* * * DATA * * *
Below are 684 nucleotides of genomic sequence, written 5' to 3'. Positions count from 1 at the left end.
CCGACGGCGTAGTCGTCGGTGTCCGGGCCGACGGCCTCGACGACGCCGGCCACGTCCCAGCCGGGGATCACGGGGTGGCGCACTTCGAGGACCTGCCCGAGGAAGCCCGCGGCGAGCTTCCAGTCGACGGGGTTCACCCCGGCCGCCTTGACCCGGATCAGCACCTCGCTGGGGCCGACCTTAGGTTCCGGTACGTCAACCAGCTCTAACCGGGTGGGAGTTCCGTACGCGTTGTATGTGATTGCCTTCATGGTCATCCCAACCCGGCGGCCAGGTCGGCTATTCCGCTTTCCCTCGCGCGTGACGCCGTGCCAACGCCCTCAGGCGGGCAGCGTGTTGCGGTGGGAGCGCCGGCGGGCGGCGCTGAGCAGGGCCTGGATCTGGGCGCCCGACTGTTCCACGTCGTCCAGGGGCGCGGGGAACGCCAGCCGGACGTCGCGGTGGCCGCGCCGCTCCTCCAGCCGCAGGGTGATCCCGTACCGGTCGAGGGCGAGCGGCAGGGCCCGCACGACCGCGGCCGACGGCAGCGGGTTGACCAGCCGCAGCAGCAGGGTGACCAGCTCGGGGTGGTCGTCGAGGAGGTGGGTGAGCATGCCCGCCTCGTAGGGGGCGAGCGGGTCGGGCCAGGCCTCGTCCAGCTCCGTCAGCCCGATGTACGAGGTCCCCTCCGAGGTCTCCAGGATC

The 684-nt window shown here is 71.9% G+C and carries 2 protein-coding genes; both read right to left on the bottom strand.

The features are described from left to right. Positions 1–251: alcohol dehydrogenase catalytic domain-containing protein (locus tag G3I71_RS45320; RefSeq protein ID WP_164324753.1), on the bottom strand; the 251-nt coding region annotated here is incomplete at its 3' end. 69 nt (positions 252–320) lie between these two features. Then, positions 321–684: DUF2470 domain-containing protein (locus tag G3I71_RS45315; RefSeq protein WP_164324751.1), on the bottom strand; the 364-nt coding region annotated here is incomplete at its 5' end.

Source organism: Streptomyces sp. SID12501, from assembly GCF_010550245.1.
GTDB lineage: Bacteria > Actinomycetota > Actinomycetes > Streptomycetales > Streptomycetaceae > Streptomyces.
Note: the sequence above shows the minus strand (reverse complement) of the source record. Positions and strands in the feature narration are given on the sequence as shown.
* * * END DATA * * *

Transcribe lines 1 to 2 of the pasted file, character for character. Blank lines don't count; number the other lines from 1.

Below are 684 nucleotides of genomic sequence, written 5' to 3'. Positions count from 1 at the left end.
CCGACGGCGTAGTCGTCGGTGTCCGGGCCGACGGCCTCGACGACGCCGGCCACGTCCCAGCCGGGGATCACGGGGTGGCGCACTTCGAGGACCTGCCCGAGGAAGCCCGCGGCGAGCTTCCAGTCGACGGGGTTCACCCCGGCCGCCTTGACCCGGATCAGCACCTCGCTGGGGCCGACCTTAGGTTCCGGTACGTCAACCAGCTCTAACCGGGTGGGAGTTCCGTACGCGTTGTATGTGATTGCCTTCATGGTCATCCCAACCCGGCGGCCAGGTCGGCTATTCCGCTTTCCCTCGCGCGTGACGCCGTGCCAACGCCCTCAGGCGGGCAGCGTGTTGCGGTGGGAGCGCCGGCGGGCGGCGCTGAGCAGGGCCTGGATCTGGGCGCCCGACTGTTCCACGTCGTCCAGGGGCGCGGGGAACGCCAGCCGGACGTCGCGGTGGCCGCGCCGCTCCTCCAGCCGCAGGGTGATCCCGTACCGGTCGAGGGCGAGCGGCAGGGCCCGCACGACCGCGGCCGACGGCAGCGGGTTGACCAGCCGCAGCAGCAGGGTGACCAGCTCGGGGTGGTCGTCGAGGAGGTGGGTGAGCATGCCCGCCTCGTAGGGGGCGAGCGGGTCGGGCCAGGCCTCGTCCAGCTCCGTCAGCCCGATGTACGAGGTCCCCTCCGAGGTCTCCAGGATC